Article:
SPORTS by Jack Kintner
Lynden rains on Borderite parade in 21-7 game
The dream for Blaine’s valiant, stubborn and hard-working football team finally ended last weekend in a driving rainstorm in Bellingham as the Borderites lost in the quarterfinals of the state tournament to the Lynden Lions 21-7.
But what a season it’s been. Despite being the smallest 2-AA team in the Northwest conference, Blaine has proven itself to be one of the top eight programs in the state, doing it on the field, where it counts.
Blaine was one of five county programs still competing at the state tournament level last weekend, three of which (from Lummi, Nooksack and Ferndale) bit the dust along with Blaine, leaving Lynden as the lone survivor.
Blaine is no longer the league doormat, as shown by the way they played the second half of the season when successive mid-season double and triple overtime losses to Squalicum and Burlington left them at a low point.
With a 3-5 record and narrow prospects for anything post-season, they somehow found the determination and courage to win four straight games by combined scores of 151 to 65 and sail into the post season under the radar, feeling good and playing like they haven’t played for a long time.
They were stopped, no doubt about it, but by a team that has more gold in the trophy case than Fort Knox. Lynden is a quality program that will now go back to the state semi-final game for the third year in a row.
“We lost to a good team,” said head coach Jay Dodd, making no excuses.
He’s right. It’s no disgrace to play your best and lose to a quality opponent, especially if you will remember that just a few years ago to suggest that Blaine could even walk on the field with this kind of competition would have been laughable.
This time Blaine played Lynden effectively and evenly throughout most of the game, eventually forcing Lynden coach Curt Kramme to throw out his playbook and use a repetitive two to three-play offense that seemed to be straight out of touch football.
Nothing was working for Lynden by the end of the first half thanks to Blaine’s defensive grit, so Kramme benched his starting quarterback and replaced him with senior running back David Gaylord, who at 6’4” and 225 pounds is bigger than anyone on Blaine’s team.
Lynden then ran the same play over and over for the rest of the game, mostly quarterback keepers, occasionally handing off to the tailback until first Brett Bajema and then Gaylord himself scored for the two-touchdown margin.
The weather was bad for both teams, of course, but because of the field configuration the 50 mph, rain-soaked 40-degree gusts got the fans on the Blaine side of the field much more directly than the Lynden side, one huge gust sending much of Blaine’s sideline equipment sailing away at one point shortly before the game began.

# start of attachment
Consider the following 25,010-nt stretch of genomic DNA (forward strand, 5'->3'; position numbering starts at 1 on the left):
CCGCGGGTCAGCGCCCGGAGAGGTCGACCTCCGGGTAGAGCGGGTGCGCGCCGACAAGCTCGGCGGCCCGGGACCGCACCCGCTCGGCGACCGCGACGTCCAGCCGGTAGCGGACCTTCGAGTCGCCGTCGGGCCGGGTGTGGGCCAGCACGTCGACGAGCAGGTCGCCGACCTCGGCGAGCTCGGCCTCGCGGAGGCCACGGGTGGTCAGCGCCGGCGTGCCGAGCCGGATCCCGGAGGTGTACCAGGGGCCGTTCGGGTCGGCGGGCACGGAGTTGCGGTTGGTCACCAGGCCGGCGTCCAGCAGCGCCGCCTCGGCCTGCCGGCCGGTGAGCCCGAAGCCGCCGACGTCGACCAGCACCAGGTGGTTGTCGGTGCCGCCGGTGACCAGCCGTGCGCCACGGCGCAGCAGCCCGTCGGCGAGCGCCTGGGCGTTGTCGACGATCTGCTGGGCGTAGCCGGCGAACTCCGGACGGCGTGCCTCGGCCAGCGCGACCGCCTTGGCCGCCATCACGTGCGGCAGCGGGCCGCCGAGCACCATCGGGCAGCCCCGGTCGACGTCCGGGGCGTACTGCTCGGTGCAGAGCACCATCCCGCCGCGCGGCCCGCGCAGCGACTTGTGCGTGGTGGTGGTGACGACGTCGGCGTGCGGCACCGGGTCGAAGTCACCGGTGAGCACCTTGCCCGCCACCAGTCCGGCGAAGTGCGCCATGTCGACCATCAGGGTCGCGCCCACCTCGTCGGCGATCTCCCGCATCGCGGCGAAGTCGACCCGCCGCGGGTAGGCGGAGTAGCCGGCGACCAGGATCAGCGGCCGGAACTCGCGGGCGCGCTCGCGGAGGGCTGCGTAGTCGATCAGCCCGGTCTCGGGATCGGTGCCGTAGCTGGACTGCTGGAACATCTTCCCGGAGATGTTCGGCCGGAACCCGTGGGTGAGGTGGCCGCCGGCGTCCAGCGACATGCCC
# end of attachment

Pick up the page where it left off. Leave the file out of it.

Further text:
The same storm knocked out power to most of South Surrey for several hours. It was so cold the stadium-brewed coffee almost tasted good.
Another difference that should not go unnoticed was Blaine’s lack of rain gear for players on a night that was almost too cold even for fans who still fish for a living. Putting something waterproof and warmer than polyester on our guys next year should be a priority, and if asked to help contribute, we all should happily do so.
But despite the Antarctic monsoon conditions, Blaine fans filled the stands on the north side of the field, sitting under a roof that covered them about as well as a bikini in a hurricane, and Blaine’s pep band, easily the best in the conference, played loudly, often and well despite the inclement conditions.
“Look,” shouted a woodwind when things began to go from wet to ridiculous, “some guys are actually playing football out there!”
Blaine and Lynden traded series and punts for much of the first quarter. The high winds held up all night, favoring the team defending the east goal, which was Lynden in the first quarter.
They scored first when running back Jace Baxter recovered Lion quarterback Jordan Hastings’s fumble in the end zone. Blaine put together a workmanlike drive downwind in the second quarter to tie the score on Casey McCabe’s one-yard plunge.
The series showed state-wide media that Blaine can not only play but dominate at this level and in survival conditions to boot, despite being outweighed at nearly every position. They did it on guts and determination.
Blaine’s momentum continued into the second half with the Borderite defense stopping Lynden and getting Blaine close enough to smell paydirt when a fumbled snap gave the ball back to the Lions mid-way through the third quarter.
As with any post-season game, mistakes can be costly, and in the end the Borderites’ inability to stop Gaylord when it mattered cost them the win. McCabe’s streak of 100 plus yards per game was ended when he left with a fourth quarter shoulder injury but true to the spirit of never say die he returned later to rack up a respectable 67 yards total rushing.
Daniel Gorze, playing in his final game in what has to have been a dream season for the honor student, still got 21 yards through the air against rain.
Blaine has had a great year, no doubt about it, and has re-discovered itself and its gridiron potential in the process, coming back nicely from a mid-season low point to go farther than anyone except the team itself expected them to go. Next year looks promising as only 12 seniors will be leaving. Blaine football is back, and in a big way. Thanks to players, coaches, trainers, managers and boosters for a great season.